[Suppose I say,] Hellanicus says it, in his Egyptian History. For what does it signify, whether one quotes the history of Hellanicus, or the ethics of Diogenes, or Chrysippus, or Cleanthes? Have you then examined any of these things, and formed convictions of your own? But show me, how you are used to exercise yourself on shipboard. Remember these distinctions, when the mast rattles, and some idle fellow stands by you, while you are screaming, and says: “For heaven’s sake, talk as you did a little while ago. Is it vice to suffer shipwreck? Or does it partake of vice?” Would you not take up a log, and throw it at his head? “What have we to do with you, sir? We are perishing, and you come and jest.” Again; if Cæsar should summon you, to answer an accusation, remember these distinctions. If, when you are going in, pale and trembling, any one should meet you and say, “Why do you tremble, sir? What is this affair you are engaged in? Doth Cæsar, within there, give virtue and vice to those who approach him?”—“What, do you too insult me, and add to my evils?” — “Nay, but tell me, philosopher, why you tremble? Is there any other danger, but death, or a prison, or bodily pain, or exile, or slander?” — “Why, what else should there be?” — “Are any of these vice? Or do they partake of vice? What, then, did you yourself use to say of these things?” — “What have you to do with me, sir? My own evils are enough for me.” — “You say rightly. Your own evils are indeed enough for you; your baseness, your cowardice, and that arrogance by which you were elated, as you sat in the schools. Why did you assume plumage not your own? Why did you call yourself a Stoic?”
Observe yourselves thus in your actions, and you will find of what sect you are. You will find, that most of you are Epicureans; a few Peripatetics, and those but loose ones. For by what action will you prove that you think virtue equal, and even superior, to all other things? Show me a Stoic, if you have one. Where? Or how should you? You can show, indeed, a thousand who repeat the Stoic reasonings. But do they repeat the Epicurean less well? Are they not just as perfect in the Peripatetic? Who then is a Stoic? As we call that a Phidian statue, which is formed according to the art of Phidias; so show me some one person formed according to the principles which he professes. Show me one who is sick, and happy; in danger, and happy; dying, and happy; exiled, and happy; disgraced, and happy. Show him to me; for, by Heaven, I long to see a Stoic. But you have not one fully developed? Show me then one who is developing; one who is approaching towards this character. Do me this favor. Do not refuse an old man a sight which he has never yet seen. Do you suppose that you are to show the Jupiter or Minerva of Phidias, a work of ivory or gold? Let any of you show me a human soul, desiring to be in unity with God; not to accuse either God or man; not to be disappointed of its desire, nor incur its aversion; not to be angry; not to be envious; not to be jealous; in a word, desiring from a man to become a god; and, in this poor mortal body, aiming to have fellowship with Zeus. Show him to me. But you cannot. Why then do you impose upon yourselves, and play tricks with others? Why do you put on a dress not your own; and walk about in it, mere thieves and pilferers of names and things which do not belong to you? I am now your preceptor, and you come to be instructed by me. And indeed my aim is to secure you from being restrained, compelled, hindered; to make you free, prosperous, happy; looking to God upon every occasion, great or small. And you come to learn and study these things. Why then do you not finish your work, if you have the proper aims, and I, besides the aim, the proper qualifications? What is wanting? When I see an artificer, and the materials lying ready, I await the work. Now here is the artificer; here are the materials; what is it we want? Is not the thing capable of being taught? It is. Is it not in our own power then? The only thing of all others that is so. Neither riches, nor health, nor fame, nor, in short, anything else is in our power, except a right use of the semblances of things. This alone is, by nature, not subject to restraint, not subject to hindrance. Why then do not you finish it? Tell me the cause. It must be my fault, or yours, or from the nature of the thing. The thing itself is practicable, and the only thing in our power. The fault then must be either in me, or in you, or, more truly, in both. Well then, shall we at length begin to carry such an aim with us? Let us lay aside all that is past. Let us begin. Only believe me, and you shall see.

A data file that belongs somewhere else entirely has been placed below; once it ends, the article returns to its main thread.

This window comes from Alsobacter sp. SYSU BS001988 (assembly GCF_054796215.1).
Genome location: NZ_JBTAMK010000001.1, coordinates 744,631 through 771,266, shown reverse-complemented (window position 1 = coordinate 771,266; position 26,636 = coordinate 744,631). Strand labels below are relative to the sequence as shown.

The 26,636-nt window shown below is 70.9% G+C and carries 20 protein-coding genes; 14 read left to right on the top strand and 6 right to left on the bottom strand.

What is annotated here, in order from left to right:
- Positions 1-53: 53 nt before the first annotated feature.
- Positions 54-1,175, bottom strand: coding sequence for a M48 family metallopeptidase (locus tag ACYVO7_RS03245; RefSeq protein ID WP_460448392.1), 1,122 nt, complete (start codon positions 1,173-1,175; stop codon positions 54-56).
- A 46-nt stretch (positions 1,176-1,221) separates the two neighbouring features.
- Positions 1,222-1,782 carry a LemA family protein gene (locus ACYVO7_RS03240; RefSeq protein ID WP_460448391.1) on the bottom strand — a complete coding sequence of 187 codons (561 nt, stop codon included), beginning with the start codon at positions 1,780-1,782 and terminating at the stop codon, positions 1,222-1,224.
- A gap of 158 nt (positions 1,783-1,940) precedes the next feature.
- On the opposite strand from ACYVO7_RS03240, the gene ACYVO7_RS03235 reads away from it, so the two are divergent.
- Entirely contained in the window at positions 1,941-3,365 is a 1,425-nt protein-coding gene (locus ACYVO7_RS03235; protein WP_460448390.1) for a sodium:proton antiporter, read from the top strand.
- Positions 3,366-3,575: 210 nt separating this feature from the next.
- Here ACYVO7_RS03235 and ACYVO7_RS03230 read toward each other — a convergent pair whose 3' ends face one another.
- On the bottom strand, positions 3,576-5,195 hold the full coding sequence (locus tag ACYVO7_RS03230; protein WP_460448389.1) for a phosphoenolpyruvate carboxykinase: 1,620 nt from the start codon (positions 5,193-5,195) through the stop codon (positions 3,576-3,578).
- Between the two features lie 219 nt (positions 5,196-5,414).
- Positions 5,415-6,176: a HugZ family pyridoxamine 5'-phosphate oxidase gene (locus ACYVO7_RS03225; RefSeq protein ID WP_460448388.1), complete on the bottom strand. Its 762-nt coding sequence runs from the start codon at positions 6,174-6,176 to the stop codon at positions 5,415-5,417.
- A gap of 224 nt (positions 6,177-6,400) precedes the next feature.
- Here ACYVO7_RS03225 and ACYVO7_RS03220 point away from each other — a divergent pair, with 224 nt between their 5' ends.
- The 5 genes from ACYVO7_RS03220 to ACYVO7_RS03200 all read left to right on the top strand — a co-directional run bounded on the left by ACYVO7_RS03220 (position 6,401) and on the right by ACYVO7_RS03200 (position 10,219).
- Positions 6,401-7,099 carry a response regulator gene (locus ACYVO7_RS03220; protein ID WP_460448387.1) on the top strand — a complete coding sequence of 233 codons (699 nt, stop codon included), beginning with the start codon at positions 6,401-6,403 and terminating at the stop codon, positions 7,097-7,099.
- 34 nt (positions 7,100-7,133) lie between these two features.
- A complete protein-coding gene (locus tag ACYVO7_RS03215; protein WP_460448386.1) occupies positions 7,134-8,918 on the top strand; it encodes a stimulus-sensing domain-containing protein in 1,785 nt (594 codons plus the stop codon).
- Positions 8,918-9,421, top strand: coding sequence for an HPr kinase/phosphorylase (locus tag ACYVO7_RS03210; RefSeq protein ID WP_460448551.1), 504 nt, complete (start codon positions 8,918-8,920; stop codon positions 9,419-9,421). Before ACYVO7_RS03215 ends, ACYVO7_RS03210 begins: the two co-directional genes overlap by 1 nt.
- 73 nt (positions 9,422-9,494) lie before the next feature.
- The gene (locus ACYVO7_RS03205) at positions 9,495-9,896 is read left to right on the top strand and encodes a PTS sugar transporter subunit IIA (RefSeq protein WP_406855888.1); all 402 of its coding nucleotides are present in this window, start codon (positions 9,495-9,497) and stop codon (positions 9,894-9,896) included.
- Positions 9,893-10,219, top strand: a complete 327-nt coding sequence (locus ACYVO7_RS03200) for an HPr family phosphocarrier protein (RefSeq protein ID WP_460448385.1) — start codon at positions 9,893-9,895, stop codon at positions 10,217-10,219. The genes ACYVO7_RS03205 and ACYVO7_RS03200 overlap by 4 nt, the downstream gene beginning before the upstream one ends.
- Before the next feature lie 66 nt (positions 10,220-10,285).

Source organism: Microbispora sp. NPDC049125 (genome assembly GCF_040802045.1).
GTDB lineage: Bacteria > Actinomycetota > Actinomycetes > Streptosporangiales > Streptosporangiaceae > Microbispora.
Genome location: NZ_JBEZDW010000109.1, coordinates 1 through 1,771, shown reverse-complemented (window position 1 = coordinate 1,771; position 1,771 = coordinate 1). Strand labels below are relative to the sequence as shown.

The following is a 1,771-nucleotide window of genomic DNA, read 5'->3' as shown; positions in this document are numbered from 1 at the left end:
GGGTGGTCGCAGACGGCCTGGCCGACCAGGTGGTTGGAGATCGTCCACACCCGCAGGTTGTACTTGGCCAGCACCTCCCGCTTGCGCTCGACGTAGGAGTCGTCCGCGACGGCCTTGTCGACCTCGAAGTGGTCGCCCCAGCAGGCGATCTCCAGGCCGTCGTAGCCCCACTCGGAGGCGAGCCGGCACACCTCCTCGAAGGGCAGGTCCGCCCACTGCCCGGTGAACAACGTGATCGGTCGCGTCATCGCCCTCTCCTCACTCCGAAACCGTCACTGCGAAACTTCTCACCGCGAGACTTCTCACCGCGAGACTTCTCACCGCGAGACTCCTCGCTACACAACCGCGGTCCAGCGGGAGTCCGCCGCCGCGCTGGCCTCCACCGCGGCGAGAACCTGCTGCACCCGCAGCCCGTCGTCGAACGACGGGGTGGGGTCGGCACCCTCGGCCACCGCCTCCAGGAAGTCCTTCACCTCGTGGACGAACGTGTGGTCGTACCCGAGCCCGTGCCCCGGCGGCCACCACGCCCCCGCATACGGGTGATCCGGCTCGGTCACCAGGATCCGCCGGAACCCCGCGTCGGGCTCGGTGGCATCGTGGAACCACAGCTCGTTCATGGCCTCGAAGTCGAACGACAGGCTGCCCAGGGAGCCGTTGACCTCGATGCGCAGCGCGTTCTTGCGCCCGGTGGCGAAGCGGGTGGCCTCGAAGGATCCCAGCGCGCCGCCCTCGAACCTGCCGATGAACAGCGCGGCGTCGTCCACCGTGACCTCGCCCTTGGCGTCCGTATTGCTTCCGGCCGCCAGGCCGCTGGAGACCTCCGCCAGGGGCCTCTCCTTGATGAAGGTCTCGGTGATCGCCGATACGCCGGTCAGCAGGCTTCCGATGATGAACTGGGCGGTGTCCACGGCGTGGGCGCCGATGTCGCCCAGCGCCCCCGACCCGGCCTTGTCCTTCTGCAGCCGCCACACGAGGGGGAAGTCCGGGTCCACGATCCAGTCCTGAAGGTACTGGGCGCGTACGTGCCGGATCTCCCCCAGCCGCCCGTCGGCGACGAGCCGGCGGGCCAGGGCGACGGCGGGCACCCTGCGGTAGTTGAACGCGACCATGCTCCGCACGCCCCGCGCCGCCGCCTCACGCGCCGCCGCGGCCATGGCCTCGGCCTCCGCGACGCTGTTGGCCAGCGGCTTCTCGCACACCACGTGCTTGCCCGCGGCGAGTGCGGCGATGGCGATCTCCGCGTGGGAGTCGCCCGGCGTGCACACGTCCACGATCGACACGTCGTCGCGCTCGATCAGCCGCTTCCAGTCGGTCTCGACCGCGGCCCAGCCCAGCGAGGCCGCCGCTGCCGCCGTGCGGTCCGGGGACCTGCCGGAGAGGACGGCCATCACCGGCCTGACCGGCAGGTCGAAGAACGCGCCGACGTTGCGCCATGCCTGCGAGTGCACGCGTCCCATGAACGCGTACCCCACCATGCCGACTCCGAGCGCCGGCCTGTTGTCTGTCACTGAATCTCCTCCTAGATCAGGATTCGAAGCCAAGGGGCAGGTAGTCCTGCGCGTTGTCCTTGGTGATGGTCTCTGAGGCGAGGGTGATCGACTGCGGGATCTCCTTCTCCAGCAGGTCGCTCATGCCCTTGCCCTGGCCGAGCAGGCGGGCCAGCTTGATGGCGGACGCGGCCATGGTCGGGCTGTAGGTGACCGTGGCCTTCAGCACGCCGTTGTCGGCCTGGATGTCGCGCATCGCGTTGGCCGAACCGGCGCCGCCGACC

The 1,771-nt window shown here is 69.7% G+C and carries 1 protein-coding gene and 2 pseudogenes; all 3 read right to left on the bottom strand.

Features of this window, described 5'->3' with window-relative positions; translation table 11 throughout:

[* ]A logical subtlety. — H.
[* ]Homer, Odyssey, IX. 39. The expression became proverbial, signifying “from bad to worse.” — H.